Glycerol-3-Phosphate Acyltransferase 1 Deficiency in ob/ob Mice Diminishes Hepatic Steatosis but Does Not Protect Against Insulin Resistance or Obesity
- Angela A. Wendel1,
- Lei O. Li1,
- Yue Li1,
- Gary W. Cline2,
- Gerald I. Shulman2,3 and
- Rosalind A. Coleman1
- 1Department of Nutrition, University of North Carolina, Chapel Hill, North Carolina;
- 2Departments of Internal Medicine and Cellular & Molecular Physiology, Yale University School of Medicine, New Haven, Connecticut; and
- 3Howard Hughes Medical Institute, Yale University School of Medicine, New Haven, Connecticut.
- Corresponding author: Rosalind Coleman, .
OBJECTIVE Hepatic steatosis is strongly associated with insulin resistance, but a causal role has not been established. In ob/ob mice, sterol regulatory element binding protein 1 (SREBP1) mediates the induction of steatosis by upregulating target genes, including glycerol-3-phosphate acyltransferase-1 (Gpat1), which catalyzes the first and committed step in the pathway of glycerolipid synthesis. We asked whether ob/ob mice lacking Gpat1 would have reduced hepatic steatosis and improved insulin sensitivity.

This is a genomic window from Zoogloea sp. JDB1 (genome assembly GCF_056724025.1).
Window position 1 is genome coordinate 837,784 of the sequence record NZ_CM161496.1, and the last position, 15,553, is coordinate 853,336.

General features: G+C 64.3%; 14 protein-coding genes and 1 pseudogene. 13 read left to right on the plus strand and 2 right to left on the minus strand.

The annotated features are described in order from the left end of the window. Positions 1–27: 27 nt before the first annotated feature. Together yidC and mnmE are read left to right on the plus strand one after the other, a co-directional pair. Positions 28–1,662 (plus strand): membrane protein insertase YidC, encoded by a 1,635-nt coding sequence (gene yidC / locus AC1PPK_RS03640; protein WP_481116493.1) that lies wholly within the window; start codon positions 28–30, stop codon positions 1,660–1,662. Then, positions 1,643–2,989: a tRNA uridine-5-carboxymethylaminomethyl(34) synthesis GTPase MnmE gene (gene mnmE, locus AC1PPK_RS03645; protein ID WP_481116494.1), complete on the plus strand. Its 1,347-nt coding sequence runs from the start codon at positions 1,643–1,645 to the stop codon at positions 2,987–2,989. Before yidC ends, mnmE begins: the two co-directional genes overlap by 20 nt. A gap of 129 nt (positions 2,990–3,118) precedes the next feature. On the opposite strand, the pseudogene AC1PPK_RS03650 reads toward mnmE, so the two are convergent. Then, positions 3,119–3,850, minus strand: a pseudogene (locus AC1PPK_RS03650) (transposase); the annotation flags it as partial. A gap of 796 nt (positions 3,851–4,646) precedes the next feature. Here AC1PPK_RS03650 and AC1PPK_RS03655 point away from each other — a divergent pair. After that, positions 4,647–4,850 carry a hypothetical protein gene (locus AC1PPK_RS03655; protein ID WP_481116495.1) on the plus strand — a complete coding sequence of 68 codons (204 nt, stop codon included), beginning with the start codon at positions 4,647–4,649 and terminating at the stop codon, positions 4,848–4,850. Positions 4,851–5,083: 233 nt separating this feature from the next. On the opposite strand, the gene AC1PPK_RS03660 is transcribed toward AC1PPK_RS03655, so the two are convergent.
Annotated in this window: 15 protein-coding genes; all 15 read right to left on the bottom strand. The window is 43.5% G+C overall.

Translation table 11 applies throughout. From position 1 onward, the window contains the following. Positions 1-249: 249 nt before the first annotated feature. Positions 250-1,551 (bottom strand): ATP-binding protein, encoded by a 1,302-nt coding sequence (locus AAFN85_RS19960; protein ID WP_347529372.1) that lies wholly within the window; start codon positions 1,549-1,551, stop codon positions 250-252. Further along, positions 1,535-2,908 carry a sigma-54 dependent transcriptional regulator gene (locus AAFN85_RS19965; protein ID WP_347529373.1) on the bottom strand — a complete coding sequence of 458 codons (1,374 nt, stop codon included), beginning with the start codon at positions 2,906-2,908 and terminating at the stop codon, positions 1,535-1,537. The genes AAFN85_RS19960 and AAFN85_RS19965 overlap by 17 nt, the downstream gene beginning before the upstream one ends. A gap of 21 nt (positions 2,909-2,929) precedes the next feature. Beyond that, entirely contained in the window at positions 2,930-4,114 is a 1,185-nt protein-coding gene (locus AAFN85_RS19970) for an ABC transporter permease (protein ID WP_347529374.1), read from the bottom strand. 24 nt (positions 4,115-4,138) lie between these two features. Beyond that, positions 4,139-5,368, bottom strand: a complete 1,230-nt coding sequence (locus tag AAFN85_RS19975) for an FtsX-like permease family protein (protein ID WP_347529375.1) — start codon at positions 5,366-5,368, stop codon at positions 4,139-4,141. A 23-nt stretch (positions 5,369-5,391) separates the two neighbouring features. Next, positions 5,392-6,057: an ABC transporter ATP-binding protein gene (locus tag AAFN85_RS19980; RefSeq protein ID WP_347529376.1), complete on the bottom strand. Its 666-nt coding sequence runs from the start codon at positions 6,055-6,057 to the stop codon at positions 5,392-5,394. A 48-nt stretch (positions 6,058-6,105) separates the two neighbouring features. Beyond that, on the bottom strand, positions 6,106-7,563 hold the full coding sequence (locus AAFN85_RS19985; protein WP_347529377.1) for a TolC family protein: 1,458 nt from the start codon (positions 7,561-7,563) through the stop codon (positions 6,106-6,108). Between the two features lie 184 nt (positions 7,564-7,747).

RESEARCH DESIGN AND METHODS Hepatic lipids, insulin sensitivity, and hepatic insulin signaling were compared in lean (Lep+/?), lean-Gpat1−/−, ob/ob (Lepob/ob), and ob/ob-Gpat1−/− mice.
RESULTS Compared with ob/ob mice, the lack of Gpat1 in ob/ob mice reduced hepatic triacylglycerol (TAG) and diacylglycerol (DAG) content 59 and 74%, respectively, but increased acyl-CoA levels. Despite the reduction in hepatic lipids, fasting glucose and insulin concentrations did not improve, and insulin tolerance remained impaired. In both ob/ob and ob/ob-Gpat1−/− mice, insulin resistance was accompanied by elevated hepatic protein kinase C-ε activation and blunted insulin-stimulated Akt activation.
CONCLUSIONS These results suggest that decreasing hepatic steatosis alone does not improve insulin resistance, and that factors other than increased hepatic DAG and TAG contribute to hepatic insulin resistance in this genetically obese model. They also show that the SREBP1-mediated induction of hepatic steatosis in ob/ob mice requires Gpat1.
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- Received September 16, 2009.
- Accepted February 22, 2010.
- © 2010 by the American Diabetes Association.
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